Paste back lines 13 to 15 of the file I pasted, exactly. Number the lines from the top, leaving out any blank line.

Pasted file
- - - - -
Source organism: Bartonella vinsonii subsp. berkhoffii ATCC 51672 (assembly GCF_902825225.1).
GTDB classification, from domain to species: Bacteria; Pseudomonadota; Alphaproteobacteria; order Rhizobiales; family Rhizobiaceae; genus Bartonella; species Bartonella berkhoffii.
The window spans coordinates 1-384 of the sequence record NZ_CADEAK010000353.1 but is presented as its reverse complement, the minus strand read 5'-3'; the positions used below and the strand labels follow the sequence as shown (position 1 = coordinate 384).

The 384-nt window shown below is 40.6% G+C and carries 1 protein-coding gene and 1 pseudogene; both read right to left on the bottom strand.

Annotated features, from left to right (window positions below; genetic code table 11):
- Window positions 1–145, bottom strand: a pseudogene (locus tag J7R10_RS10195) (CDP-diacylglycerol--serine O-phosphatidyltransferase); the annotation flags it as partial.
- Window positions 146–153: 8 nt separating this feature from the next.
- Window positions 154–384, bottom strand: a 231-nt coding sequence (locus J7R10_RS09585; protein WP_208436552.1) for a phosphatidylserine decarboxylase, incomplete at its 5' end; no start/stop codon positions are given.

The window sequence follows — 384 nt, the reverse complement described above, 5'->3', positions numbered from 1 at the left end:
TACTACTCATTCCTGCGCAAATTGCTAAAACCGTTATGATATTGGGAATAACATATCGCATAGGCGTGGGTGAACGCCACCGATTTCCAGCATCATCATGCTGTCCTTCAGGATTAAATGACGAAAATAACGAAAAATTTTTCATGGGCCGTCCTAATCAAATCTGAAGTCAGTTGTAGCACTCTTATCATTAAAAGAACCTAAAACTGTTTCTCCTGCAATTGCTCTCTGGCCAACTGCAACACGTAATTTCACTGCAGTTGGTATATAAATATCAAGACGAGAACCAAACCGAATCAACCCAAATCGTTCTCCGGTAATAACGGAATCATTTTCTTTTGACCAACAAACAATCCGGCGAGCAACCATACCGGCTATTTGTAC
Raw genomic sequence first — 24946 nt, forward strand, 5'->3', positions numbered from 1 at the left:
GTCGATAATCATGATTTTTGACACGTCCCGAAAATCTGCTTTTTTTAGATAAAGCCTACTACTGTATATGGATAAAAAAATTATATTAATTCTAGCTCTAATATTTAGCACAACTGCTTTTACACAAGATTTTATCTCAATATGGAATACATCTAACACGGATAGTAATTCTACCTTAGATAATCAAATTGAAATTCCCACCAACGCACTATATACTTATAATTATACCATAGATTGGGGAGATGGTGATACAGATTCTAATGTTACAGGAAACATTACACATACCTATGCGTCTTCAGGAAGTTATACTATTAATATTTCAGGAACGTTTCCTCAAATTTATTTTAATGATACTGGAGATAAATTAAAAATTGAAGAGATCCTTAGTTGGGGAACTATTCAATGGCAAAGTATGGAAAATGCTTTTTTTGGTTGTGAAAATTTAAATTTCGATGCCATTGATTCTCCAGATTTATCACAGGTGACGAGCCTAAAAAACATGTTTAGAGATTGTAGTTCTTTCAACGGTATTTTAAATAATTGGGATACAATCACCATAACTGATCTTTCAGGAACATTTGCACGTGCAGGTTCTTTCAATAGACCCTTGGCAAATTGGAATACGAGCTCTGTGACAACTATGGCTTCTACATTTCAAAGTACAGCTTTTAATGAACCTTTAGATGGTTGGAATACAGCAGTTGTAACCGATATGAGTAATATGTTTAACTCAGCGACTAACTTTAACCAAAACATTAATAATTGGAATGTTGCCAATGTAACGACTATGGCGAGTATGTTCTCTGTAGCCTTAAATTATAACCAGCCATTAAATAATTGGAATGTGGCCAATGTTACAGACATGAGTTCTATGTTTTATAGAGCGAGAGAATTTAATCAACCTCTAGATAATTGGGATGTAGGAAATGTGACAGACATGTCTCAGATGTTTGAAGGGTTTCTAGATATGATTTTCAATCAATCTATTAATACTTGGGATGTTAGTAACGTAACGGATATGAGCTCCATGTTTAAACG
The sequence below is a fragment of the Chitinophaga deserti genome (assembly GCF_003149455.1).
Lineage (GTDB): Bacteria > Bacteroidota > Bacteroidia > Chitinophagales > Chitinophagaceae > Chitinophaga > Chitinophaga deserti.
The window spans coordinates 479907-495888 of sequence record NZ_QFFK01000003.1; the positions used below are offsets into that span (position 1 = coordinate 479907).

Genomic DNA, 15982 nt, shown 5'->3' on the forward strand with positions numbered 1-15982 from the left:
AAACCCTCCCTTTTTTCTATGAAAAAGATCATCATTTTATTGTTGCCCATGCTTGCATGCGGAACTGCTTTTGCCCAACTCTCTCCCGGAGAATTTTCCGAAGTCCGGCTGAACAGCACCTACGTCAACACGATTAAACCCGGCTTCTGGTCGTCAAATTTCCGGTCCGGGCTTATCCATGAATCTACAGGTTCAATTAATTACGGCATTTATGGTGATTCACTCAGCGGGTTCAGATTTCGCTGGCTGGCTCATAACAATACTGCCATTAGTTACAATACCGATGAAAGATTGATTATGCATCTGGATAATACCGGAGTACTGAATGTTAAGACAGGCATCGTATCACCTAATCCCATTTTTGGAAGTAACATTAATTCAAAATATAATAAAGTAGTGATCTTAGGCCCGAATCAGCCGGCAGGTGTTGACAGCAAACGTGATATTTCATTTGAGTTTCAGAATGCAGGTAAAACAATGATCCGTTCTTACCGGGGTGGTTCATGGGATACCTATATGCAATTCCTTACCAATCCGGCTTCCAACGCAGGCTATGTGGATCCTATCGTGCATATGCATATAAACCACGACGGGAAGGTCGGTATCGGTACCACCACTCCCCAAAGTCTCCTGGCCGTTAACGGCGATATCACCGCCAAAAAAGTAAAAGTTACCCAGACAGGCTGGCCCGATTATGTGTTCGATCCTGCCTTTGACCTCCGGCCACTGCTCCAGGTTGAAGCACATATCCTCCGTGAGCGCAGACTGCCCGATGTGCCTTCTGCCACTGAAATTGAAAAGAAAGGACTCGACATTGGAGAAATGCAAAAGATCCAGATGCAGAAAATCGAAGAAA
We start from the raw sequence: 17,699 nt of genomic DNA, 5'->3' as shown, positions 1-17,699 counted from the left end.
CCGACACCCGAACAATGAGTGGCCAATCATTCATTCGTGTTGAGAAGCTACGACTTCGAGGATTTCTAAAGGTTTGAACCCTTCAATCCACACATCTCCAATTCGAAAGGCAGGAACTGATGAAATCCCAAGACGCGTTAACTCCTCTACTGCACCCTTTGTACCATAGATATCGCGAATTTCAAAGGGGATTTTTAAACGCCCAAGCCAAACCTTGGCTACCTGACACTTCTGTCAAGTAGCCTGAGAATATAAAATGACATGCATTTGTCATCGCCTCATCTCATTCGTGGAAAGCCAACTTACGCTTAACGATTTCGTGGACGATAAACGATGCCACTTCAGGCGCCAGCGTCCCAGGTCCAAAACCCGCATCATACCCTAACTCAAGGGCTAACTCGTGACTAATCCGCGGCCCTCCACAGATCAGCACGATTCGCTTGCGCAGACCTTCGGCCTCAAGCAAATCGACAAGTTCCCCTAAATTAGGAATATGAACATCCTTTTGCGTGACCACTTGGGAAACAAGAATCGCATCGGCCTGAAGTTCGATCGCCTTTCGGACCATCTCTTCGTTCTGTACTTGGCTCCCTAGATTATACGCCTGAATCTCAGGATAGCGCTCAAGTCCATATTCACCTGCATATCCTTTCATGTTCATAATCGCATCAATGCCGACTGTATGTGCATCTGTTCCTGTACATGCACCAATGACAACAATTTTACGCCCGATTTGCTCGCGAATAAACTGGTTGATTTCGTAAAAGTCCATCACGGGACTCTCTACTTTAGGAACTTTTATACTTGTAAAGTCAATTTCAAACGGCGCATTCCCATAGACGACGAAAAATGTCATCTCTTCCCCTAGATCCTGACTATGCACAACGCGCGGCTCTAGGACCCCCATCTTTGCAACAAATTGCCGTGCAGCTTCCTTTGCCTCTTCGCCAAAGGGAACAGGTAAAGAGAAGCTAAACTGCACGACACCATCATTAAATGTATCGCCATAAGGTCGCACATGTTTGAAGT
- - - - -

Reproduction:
The sequence below is a fragment of the Chitinophaga deserti genome (assembly GCF_003149455.1).
Lineage (GTDB): Bacteria > Bacteroidota > Bacteroidia > Chitinophagales > Chitinophagaceae > Chitinophaga > Chitinophaga deserti.
The window spans coordinates 479907-495888 of sequence record NZ_QFFK01000003.1; the positions used below are offsets into that span (position 1 = coordinate 479907).